Our meeting was fantastic when we first met face-to-face. We have a lot of work to do. We’re going to provide proposals on how we’re going to roll this out in all these various communities. I’ve just come back from a treasurer’s conference where I’m learning from other states what they’ve done. We’re borrowing ideas, we’re looking for ideas. We have it open to the public so we can hear from others who aren’t at the table.

“When these young kids come out into the real world, they have to learn how to manage their money or it will affect your neighborhood.”

I think this is very important because if affects everybody. When these young kids come out into the real world, they have to learn how to manage their money or it will affect your neighborhood. We are looking at our Millennial population in particular, because these are young people who we see, the evidence shows, are $1.6 trillion in student debt. Roughly 39 percent of the Millennial population say they don’t pay their bills on time. That’s a significant number. If we keep going down that road, we will really be in trouble from an economic perspective. So, this is a conversation we should have had years and years ago, but let’s have it now.

After your years in the Treasurer’s Office, to come back as the treasurer yourself, did you find surprises there?
In a good way. There was very little transition time because I already knew the office and how it works. At the very beginning I wanted to create new structure in terms of our organizational chart. I moved various divisions into areas that fit better in terms of operations and performance from our investment side.

As you know, we manage roughly $40 billion in the state’s cash management of the budgets going in and out of the agencies throughout the year. We have roughly $17 billion in assets under management in our office. This provides investments for local governments, local jurisdictions that would like our office optionally to invest their dollars. It was important for me to look at what other administrations had done, what their performance has been in those areas, what we can do that can be improved. One of the things I wanted to improve was our local government investment pool.

“If we maximize every single dollar, that’s really what matters. That’s what people elected me to do.”

These are optional choices that local governments can make, but if they see that our returns are doing great, which they are, and they want to invest those local dollars, that means more to local taxpayers, which means more money for infrastructure, education, transportation. I want to provide that eye-to-eye conversation with our local leaders. I have been going out on the road, talking to mayors and council folks because they need to know when we’re managing their funds, that we’re doing a great job at it and we have various portfolio options they can continue to use or advance.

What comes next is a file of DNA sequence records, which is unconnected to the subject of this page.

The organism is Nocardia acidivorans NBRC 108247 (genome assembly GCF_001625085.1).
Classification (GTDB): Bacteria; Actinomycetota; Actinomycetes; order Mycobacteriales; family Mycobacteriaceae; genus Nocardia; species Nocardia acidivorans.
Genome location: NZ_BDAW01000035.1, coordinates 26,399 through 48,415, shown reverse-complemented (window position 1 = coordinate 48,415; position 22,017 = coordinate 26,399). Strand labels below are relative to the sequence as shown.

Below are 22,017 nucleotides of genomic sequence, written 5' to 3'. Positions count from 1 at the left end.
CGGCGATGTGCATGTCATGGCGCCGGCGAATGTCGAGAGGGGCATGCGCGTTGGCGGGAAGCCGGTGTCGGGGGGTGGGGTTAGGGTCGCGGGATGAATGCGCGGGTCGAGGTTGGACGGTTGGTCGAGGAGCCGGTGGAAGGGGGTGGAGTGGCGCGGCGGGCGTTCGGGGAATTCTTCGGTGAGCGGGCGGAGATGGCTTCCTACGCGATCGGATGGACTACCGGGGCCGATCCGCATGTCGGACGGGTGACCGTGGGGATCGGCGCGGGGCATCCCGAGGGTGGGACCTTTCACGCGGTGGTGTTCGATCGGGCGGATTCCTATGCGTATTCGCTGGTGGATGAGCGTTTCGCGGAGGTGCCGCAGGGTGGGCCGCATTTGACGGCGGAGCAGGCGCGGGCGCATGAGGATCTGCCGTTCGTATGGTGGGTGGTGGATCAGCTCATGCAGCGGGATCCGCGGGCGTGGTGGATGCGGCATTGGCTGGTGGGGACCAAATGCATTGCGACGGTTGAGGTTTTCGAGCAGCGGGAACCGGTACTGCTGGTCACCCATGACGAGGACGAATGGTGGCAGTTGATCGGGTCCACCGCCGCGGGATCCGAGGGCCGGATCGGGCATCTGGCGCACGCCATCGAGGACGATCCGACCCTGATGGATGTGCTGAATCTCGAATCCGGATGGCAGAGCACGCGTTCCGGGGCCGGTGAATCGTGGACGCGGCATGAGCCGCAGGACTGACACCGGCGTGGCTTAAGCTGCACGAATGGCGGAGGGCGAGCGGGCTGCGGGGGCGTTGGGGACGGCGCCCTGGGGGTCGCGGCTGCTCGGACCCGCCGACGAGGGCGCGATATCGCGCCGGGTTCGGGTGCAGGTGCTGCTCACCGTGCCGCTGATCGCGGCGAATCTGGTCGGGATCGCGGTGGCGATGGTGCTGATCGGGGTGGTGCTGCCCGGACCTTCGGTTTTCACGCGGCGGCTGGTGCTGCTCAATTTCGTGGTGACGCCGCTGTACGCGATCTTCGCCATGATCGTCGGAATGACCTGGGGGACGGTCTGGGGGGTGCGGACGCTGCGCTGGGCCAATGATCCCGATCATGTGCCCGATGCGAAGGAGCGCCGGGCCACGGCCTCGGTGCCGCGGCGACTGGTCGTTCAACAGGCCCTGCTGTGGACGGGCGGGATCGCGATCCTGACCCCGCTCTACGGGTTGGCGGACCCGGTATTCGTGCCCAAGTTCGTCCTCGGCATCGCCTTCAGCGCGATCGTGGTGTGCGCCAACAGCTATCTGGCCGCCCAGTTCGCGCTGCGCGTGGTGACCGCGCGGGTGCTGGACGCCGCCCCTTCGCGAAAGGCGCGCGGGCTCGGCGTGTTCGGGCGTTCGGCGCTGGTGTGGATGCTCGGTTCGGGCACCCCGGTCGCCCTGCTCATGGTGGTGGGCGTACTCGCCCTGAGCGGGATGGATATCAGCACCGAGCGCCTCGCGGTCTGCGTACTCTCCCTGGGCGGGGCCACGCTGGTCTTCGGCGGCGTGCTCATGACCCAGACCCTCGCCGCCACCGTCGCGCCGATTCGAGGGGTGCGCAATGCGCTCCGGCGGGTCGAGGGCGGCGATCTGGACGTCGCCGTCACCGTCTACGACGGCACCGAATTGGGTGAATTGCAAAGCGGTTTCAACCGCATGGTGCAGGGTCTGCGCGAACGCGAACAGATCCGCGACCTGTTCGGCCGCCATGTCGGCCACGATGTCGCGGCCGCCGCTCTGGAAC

If we maximize every single dollar, that’s really what matters. That’s what people elected me to do. I’m looking out for the state level but for the local dollars as well. I also want to use the office to continue to advance our economic forecasts because what we see coming in and out of the office really does matter to the policymaker, whether it be at the state level or even at the local level, how they’re going to plan their out-going budgets year to year. If we can provide the information and that can be helpful to them, I’d like to use that economic forecast for their purposes.

How well do you think the average Arizonan understands what your office does?
I think probably not a lot of people know what the Treasurer’s Office does. That has been another goal of mine. I’ve been [making] the office available for tours, for children to come in to see what we do. It’s something I’m proud of. This office has done such great, great work over so many decades, and we need to acknowledge that from the taxpayers’ perspective. In fact, our investors in our office, they manage the state land trust proceeds. So, anytime state lands are sold, the proceeds come immediately to our office and investors invest that money, and most of it goes to K-12 education. That is something most people probably don’t know, but it’s important because the numbers are significant.

“Anytime state lands are sold, the proceeds come immediately to our office and investors invest that money, and most of it goes to K-12 education.”